Association Between Historical Neighborhood Redlining and Cardiovascular Outcomes Among US Veterans With Atherosclerotic Cardiovascular Diseases

Salil V. Deo, Issam Motairek, Khurram Nasir, Amgad Mentias, Yakov Elgudin, Salim S. Virani, Sanjay Rajagopalan, Sadeer Al-Kindi

Research output: Contribution to journalArticlepeer-review

Abstract

Importance: In the 1930s, the government-sponsored Home Owners' Loan Corporation (HOLC) established maps of US neighborhoods that identified mortgage risk (grade A [green] characterizing lowest-risk neighborhoods in the US through mechanisms that transcend traditional risk factors to grade D [red] characterizing highest risk). This practice led to disinvestments and segregation in neighborhoods considered redlined. Very few studies have targeted whether there is an association between redlining and cardiovascular disease. Objective: To evaluate whether redlining is associated with adverse cardiovascular outcomes in US veterans. Design, Setting, and Participants: In this longitudinal cohort study, US veterans were followed up (January 1, 2016, to December 31, 2019) for a median of 4 years. Data, including self-reported race and ethnicity, were obtained from Veterans Affairs medical centers across the US on individuals receiving care for established atherosclerotic disease (coronary artery disease, peripheral vascular disease, or stroke). Data analysis was performed in June 2022. Exposure: Home Owners' Loan Corporation grade of the census tracts of residence. Main Outcomes and Measures: The first occurrence of major adverse cardiovascular events (MACE), comprising myocardial infarction, stroke, major adverse extremity events, and all-cause mortality. The adjusted association between HOLC grade and adverse outcomes was measured using Cox proportional hazards regression. Competing risks were used to model individual nonfatal components of MACE. Results: Of 79 997 patients (mean [SD] age, 74.46 [10.16] years, female, 2.9%; White, 55.7%; Black, 37.3%; and Hispanic, 5.4%), a total of 7% of the individuals resided in HOLC grade A neighborhoods, 20% in B neighborhoods, 42% in C neighborhoods, and 31% in D neighborhoods. Compared with grade A neighborhoods, patients residing in HOLC grade D (redlined) neighborhoods were more likely to be Black or Hispanic with a higher prevalence of diabetes, heart failure, and chronic kidney disease. There were no associations between HOLC and MACE in unadjusted models. After adjustment for demographic factors, compared with grade A neighborhoods, those residing in redlined neighborhoods had an increased risk of MACE (hazard ratio [HR], 1.139; 95% CI, 1.083-1.198; P < .001) and all-cause mortality (HR, 1.129; 95% CI, 1.072-1.190; P < .001). Similarly, veterans residing in redlined neighborhoods had a higher risk of myocardial infarction (HR, 1.148; 95% CI, 1.011-1.303; P < .001) but not stroke (HR, 0.889; 95% CI, 0.584-1.353; P = .58). Hazard ratios were smaller, but remained significant, after adjustment for risk factors and social vulnerability. Conclusions and Relevance: In this cohort study of US veterans, the findings suggest that those with atherosclerotic cardiovascular disease who reside in historically redlined neighborhoods continue to have a higher prevalence of traditional cardiovascular risk factors and higher cardiovascular risk. Even close to a century after this practice was discontinued, redlining appears to still be adversely associated with adverse cardiovascular events.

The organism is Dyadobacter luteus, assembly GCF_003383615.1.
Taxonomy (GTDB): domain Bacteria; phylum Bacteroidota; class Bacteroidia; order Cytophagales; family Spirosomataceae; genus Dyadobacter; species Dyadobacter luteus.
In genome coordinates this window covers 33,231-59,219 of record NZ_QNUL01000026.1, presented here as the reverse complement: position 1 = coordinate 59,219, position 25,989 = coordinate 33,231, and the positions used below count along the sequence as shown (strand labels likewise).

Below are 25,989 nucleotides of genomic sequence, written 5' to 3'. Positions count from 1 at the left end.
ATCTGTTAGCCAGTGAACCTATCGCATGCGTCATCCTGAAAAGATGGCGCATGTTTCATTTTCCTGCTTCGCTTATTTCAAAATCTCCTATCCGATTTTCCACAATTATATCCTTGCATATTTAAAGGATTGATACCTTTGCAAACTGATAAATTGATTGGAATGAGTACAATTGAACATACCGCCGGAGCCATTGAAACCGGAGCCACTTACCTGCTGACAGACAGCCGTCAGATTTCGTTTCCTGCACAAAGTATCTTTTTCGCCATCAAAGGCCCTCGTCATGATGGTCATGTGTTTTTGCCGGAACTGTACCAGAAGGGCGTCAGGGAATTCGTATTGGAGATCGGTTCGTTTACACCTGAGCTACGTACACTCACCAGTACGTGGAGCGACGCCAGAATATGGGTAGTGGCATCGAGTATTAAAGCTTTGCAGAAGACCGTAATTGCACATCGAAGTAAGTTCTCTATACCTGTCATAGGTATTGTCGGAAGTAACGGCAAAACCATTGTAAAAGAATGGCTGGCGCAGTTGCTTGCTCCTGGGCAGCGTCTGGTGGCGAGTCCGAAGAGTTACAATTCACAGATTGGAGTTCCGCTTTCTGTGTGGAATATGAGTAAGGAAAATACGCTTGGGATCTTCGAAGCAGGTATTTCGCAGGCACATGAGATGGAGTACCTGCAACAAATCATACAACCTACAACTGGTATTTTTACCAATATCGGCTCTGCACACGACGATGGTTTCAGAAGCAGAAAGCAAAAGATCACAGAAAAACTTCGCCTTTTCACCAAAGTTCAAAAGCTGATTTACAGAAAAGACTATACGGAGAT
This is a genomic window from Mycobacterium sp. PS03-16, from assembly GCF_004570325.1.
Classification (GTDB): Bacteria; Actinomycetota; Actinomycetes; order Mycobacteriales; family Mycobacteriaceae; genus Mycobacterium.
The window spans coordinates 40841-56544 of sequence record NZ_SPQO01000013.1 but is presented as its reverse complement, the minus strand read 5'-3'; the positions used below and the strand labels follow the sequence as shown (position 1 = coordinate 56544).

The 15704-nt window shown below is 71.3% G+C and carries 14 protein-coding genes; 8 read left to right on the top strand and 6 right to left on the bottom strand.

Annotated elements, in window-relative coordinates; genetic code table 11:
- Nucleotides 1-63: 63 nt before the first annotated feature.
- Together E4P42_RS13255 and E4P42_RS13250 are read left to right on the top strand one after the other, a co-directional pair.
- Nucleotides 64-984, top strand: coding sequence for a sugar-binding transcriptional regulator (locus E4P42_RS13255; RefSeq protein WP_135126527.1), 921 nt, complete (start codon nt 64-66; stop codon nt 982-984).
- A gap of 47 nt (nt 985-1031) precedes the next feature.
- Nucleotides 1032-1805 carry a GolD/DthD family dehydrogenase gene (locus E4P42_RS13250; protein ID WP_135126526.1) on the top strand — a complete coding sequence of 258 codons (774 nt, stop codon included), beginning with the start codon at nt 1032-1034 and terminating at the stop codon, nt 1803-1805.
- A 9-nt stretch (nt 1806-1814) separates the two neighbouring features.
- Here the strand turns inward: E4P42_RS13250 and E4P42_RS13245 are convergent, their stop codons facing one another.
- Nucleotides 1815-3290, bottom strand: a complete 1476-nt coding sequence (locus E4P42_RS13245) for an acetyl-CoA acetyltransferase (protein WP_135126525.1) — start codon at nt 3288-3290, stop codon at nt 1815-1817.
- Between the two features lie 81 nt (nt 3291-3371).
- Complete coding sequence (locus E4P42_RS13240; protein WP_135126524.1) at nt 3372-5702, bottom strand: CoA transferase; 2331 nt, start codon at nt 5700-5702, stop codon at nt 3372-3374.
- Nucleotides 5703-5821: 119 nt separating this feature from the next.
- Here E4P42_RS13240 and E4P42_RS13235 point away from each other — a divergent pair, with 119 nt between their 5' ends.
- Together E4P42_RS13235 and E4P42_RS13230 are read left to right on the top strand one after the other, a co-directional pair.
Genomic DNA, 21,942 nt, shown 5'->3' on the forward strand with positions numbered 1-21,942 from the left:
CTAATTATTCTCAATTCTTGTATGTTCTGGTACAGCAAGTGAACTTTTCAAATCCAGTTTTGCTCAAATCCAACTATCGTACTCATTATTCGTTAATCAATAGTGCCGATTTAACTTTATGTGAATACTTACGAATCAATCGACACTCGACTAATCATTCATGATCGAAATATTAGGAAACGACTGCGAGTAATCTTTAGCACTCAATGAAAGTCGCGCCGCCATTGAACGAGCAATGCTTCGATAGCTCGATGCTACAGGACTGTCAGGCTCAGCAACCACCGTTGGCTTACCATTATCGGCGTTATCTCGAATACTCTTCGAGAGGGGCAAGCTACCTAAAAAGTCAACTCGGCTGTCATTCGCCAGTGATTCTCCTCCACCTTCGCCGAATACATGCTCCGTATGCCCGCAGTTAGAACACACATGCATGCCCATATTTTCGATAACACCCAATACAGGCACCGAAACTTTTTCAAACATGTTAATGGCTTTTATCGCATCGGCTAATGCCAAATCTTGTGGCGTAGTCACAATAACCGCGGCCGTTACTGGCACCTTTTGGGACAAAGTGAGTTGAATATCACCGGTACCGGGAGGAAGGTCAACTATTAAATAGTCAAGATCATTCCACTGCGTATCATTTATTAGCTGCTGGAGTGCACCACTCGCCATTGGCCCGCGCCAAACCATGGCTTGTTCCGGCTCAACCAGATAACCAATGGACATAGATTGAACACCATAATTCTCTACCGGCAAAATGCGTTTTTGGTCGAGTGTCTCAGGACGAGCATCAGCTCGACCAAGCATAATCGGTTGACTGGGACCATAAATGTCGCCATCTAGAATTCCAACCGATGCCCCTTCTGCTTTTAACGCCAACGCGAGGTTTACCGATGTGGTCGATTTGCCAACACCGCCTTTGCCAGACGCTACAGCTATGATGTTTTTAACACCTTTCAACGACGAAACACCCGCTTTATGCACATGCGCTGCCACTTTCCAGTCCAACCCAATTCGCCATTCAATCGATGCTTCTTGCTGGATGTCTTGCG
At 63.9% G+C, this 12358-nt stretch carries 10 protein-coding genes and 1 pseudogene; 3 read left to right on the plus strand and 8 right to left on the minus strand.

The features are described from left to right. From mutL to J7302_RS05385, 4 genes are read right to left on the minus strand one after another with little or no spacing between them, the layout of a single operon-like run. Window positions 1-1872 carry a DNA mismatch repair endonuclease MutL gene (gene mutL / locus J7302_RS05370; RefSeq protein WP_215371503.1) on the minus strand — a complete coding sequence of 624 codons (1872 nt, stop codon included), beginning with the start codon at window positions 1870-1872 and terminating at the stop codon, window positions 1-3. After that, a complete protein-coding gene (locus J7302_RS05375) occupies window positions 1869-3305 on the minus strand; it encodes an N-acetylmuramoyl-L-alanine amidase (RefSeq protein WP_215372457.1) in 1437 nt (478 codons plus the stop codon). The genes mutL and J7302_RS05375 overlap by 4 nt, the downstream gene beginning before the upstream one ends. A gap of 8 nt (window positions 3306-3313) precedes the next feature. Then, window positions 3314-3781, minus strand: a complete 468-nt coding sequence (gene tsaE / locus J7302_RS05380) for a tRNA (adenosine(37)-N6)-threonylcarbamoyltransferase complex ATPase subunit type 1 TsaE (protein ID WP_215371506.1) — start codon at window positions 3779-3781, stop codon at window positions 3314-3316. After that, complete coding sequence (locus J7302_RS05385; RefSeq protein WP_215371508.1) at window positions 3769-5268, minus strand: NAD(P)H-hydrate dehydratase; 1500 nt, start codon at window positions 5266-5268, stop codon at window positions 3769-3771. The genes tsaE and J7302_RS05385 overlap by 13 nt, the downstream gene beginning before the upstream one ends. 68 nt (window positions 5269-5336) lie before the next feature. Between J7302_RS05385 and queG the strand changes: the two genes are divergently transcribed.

Original languageEnglish
Pages (from-to)e2322727
JournalJAMA network open
Volume6
Issue number7
DOIs
Publication statusPublished - 3 Jul 2023
Externally publishedYes

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